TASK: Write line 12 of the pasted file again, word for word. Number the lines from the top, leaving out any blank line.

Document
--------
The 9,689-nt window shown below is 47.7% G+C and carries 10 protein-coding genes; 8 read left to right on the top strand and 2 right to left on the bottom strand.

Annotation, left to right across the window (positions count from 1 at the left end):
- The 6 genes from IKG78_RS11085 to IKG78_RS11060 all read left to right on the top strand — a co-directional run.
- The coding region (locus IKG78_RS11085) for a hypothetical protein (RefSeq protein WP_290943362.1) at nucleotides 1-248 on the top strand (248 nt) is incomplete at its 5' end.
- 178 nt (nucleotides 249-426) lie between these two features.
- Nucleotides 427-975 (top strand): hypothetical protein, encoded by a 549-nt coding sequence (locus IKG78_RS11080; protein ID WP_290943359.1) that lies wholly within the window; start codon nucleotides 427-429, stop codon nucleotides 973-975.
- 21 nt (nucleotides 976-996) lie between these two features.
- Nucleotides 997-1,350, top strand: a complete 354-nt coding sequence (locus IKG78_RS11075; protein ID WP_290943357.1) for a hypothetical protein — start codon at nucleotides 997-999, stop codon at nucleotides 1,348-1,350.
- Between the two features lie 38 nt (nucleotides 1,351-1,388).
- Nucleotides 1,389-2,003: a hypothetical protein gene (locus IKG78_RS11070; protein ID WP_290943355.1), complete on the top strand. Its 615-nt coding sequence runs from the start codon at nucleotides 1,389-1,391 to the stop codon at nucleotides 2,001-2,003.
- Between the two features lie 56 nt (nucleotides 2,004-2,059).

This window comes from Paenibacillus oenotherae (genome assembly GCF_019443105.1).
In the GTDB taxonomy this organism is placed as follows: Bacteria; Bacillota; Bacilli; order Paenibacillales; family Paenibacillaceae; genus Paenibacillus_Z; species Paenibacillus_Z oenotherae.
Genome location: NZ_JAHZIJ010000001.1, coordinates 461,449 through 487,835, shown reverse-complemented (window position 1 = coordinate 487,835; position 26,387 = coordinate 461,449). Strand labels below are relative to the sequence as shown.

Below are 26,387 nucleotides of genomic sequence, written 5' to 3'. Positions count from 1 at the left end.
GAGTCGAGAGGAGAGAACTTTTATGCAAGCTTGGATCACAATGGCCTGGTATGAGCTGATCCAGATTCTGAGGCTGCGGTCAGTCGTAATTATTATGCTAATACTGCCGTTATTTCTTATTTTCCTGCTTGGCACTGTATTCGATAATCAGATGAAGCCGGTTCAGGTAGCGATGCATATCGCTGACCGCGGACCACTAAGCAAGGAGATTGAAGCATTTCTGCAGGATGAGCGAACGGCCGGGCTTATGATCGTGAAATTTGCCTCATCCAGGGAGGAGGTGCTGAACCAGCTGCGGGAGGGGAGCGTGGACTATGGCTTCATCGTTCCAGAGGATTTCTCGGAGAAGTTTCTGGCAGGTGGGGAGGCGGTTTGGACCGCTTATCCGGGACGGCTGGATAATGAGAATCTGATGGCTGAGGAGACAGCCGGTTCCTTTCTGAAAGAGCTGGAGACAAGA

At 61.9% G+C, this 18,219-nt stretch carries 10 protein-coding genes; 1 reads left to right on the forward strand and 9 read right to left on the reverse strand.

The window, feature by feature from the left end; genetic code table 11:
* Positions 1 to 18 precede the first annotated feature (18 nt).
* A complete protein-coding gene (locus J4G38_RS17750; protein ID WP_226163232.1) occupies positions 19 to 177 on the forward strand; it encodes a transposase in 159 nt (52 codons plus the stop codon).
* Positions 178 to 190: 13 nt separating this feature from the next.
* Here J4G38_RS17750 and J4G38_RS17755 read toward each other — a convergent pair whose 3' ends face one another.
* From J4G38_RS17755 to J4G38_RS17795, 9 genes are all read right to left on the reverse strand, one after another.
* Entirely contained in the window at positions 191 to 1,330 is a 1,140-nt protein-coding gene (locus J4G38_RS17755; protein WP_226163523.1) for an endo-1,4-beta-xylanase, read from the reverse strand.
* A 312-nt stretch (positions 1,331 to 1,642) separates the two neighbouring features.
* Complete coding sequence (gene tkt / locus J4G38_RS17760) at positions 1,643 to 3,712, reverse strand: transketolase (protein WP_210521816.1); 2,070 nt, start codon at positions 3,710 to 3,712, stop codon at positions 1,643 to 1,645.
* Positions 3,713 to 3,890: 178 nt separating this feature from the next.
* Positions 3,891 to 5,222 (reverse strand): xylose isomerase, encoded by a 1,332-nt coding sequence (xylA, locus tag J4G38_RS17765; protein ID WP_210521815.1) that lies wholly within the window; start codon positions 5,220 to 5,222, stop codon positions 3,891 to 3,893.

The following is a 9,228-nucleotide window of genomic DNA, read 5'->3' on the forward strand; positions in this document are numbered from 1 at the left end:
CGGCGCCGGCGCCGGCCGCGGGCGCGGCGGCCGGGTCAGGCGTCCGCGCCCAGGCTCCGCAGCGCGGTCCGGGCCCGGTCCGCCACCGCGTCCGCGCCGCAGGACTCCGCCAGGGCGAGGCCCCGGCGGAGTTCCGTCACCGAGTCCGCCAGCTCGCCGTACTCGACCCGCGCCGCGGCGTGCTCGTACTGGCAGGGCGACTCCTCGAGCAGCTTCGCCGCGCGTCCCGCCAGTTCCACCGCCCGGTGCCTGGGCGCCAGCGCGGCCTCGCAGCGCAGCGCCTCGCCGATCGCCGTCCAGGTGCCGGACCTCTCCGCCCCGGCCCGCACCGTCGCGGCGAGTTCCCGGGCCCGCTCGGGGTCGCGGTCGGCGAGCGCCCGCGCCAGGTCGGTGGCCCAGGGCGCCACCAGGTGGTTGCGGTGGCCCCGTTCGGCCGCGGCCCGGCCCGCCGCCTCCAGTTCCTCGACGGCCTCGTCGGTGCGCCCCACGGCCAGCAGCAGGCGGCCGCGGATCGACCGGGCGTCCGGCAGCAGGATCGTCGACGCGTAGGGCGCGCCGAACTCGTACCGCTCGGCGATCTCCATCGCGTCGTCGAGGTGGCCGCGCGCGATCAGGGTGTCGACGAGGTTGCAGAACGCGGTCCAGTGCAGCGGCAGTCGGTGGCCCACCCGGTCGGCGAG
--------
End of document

This window comes from Paenibacillus oenotherae (genome assembly GCF_019443105.1).